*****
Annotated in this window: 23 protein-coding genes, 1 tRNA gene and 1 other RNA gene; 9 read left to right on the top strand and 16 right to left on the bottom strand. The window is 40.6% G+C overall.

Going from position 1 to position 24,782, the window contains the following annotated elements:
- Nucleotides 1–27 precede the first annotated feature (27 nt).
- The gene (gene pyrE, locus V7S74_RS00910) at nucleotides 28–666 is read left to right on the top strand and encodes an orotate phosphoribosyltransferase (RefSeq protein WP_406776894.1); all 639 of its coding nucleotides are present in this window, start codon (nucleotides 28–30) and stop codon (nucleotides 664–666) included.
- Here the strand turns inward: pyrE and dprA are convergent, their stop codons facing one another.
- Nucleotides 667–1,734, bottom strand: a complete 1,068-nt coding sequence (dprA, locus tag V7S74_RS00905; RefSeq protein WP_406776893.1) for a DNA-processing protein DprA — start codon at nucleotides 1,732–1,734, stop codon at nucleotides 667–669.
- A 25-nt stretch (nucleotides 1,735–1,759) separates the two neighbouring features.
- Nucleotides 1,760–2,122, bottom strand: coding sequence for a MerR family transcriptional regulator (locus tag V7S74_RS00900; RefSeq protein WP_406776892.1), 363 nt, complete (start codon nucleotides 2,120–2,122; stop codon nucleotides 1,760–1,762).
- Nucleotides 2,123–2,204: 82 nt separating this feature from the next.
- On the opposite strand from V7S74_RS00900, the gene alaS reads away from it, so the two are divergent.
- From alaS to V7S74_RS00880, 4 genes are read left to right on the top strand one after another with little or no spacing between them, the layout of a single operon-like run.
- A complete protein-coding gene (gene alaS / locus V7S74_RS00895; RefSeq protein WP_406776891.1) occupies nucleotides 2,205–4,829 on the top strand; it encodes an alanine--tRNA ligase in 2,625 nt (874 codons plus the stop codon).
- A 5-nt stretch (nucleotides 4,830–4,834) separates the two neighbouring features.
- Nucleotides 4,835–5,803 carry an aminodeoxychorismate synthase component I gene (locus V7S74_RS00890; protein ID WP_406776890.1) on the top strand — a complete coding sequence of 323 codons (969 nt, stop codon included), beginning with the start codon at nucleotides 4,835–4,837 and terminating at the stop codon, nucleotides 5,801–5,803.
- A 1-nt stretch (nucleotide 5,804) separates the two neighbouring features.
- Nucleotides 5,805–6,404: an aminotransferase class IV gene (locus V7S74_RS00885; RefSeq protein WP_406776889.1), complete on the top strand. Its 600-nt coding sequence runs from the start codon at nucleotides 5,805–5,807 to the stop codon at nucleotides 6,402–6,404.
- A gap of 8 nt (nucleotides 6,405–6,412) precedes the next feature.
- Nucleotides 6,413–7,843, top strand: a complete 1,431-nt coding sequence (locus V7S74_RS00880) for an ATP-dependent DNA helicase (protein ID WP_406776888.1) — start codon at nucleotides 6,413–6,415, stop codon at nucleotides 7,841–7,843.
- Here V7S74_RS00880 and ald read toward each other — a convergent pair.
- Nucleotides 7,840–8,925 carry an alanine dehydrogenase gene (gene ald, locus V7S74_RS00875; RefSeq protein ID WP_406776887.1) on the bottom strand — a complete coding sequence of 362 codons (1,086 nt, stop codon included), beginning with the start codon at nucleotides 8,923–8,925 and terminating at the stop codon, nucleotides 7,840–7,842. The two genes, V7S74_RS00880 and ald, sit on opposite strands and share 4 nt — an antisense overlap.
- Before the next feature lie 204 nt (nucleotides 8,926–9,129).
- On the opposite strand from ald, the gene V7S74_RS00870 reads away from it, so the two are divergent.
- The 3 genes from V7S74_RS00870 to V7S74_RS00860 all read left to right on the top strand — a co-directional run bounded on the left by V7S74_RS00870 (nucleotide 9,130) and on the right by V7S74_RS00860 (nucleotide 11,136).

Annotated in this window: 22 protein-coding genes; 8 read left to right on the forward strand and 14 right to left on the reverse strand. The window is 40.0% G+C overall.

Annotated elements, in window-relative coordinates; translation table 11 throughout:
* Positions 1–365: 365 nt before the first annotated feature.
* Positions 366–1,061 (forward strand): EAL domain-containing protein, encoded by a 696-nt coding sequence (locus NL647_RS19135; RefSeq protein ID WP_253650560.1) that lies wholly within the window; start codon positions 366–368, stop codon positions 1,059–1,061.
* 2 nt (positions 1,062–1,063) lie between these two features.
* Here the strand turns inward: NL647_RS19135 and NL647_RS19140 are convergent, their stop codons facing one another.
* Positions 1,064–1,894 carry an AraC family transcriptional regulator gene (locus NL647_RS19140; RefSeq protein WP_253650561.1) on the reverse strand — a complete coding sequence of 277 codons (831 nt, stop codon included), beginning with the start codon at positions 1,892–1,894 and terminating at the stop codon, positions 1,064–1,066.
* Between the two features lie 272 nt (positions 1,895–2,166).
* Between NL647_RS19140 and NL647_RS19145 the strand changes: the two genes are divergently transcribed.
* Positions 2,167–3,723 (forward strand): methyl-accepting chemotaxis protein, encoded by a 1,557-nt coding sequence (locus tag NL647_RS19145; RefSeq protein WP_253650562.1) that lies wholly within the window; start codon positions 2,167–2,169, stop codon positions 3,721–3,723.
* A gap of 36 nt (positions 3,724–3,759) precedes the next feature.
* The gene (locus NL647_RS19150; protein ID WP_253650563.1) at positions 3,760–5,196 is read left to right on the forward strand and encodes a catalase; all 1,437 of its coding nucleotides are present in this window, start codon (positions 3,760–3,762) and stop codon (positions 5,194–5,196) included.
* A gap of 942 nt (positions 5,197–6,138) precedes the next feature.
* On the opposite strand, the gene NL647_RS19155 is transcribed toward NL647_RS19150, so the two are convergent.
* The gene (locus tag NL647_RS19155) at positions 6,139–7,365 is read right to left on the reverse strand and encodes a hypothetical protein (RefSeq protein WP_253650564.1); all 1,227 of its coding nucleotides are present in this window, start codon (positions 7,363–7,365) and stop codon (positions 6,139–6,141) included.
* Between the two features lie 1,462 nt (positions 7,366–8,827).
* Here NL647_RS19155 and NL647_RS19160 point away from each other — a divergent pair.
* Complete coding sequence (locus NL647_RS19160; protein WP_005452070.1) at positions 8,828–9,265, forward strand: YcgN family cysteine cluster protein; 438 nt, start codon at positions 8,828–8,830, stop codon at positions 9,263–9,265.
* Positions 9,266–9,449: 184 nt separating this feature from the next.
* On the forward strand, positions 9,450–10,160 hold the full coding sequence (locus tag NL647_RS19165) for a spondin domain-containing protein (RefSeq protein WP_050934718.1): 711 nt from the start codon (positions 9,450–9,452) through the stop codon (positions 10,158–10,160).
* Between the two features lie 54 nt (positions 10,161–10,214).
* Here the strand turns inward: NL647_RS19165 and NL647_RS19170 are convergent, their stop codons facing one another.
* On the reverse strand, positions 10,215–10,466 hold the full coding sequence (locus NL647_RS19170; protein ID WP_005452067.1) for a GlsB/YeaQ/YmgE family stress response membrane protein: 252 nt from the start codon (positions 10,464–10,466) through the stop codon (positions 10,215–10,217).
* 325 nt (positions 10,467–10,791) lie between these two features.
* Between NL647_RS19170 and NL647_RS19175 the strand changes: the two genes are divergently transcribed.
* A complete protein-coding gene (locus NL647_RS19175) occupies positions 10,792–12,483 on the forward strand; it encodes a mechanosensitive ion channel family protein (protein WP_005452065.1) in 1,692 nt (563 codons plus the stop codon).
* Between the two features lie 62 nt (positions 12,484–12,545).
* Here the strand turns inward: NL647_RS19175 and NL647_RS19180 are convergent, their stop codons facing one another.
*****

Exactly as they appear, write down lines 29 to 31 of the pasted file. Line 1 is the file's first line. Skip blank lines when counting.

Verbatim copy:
* Here the strand turns inward: NL647_RS19135 and NL647_RS19140 are convergent, their stop codons facing one another.
* Positions 1,064–1,894 carry an AraC family transcriptional regulator gene (locus NL647_RS19140; RefSeq protein WP_253650561.1) on the reverse strand — a complete coding sequence of 277 codons (831 nt, stop codon included), beginning with the start codon at positions 1,892–1,894 and terminating at the stop codon, positions 1,064–1,066.
* Between the two features lie 272 nt (positions 1,895–2,166).